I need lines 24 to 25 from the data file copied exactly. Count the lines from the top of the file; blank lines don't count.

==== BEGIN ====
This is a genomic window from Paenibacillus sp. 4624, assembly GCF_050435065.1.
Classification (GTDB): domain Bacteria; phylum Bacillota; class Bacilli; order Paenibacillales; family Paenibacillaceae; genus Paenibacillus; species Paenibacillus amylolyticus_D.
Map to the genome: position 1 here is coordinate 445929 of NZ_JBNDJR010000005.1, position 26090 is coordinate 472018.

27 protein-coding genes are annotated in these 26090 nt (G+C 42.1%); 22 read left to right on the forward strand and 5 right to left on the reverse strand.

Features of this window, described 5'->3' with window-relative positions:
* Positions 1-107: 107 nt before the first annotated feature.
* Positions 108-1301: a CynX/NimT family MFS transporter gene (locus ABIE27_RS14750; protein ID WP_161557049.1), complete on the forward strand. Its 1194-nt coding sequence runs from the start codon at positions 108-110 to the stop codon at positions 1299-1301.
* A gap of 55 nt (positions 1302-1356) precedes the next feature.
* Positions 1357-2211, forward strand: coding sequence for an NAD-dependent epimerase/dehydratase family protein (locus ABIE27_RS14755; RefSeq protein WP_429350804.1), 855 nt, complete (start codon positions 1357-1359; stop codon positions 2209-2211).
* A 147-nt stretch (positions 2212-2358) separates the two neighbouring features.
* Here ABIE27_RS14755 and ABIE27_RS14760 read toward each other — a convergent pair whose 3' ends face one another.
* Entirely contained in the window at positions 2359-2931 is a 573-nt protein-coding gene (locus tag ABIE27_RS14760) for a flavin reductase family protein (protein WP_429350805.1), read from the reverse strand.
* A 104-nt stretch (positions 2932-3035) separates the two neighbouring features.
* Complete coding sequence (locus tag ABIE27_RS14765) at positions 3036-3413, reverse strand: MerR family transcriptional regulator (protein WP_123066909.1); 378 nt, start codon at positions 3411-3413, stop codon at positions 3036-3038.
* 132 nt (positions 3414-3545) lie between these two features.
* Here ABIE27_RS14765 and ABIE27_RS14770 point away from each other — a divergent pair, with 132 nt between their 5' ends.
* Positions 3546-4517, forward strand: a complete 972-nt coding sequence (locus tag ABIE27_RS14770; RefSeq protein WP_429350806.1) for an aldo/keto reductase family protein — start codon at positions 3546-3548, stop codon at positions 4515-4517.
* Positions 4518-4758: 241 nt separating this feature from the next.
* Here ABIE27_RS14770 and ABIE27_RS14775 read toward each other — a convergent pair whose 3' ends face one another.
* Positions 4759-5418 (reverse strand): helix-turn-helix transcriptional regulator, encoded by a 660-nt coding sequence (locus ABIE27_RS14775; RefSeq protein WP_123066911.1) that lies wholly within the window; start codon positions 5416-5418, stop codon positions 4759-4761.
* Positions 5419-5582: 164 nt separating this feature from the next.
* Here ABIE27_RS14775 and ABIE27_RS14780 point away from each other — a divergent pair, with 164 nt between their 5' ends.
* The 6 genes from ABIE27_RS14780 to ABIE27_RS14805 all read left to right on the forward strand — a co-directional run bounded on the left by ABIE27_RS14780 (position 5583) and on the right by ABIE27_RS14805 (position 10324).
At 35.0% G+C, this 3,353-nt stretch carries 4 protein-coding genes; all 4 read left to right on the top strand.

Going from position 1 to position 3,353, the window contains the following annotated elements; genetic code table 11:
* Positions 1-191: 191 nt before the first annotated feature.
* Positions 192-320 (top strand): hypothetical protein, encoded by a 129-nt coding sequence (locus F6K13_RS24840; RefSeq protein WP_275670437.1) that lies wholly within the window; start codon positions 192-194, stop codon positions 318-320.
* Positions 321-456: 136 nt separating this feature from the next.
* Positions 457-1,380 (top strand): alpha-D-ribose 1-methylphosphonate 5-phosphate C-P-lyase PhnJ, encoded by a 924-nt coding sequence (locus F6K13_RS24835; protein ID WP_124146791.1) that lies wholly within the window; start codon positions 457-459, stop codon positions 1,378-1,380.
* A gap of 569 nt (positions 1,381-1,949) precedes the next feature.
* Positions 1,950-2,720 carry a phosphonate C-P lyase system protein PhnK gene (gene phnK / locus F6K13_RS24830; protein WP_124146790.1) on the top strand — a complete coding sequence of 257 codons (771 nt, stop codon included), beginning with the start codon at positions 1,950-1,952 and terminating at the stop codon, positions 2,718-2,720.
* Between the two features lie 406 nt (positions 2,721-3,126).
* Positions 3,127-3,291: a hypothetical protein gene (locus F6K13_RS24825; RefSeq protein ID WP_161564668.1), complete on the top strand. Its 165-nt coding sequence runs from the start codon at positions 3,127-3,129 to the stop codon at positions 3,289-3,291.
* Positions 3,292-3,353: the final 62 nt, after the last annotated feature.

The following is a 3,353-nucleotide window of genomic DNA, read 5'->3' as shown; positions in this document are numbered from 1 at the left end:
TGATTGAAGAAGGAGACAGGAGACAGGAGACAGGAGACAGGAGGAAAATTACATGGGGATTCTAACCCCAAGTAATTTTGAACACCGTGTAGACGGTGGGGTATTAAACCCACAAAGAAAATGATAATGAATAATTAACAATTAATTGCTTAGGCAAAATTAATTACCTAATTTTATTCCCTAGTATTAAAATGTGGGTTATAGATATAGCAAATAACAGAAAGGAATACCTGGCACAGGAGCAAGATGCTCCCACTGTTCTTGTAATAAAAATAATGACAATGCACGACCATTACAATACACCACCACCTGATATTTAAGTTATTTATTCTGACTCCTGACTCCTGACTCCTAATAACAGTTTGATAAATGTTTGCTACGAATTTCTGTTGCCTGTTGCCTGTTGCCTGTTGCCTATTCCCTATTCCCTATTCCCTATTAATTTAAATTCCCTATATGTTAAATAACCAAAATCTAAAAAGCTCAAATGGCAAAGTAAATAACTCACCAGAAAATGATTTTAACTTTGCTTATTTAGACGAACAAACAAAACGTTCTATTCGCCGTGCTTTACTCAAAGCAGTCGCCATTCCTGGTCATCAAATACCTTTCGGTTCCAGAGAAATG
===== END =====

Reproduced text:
At 35.0% G+C, this 3,353-nt stretch carries 4 protein-coding genes; all 4 read left to right on the top strand.

Going from position 1 to position 3,353, the window contains the following annotated elements; genetic code table 11: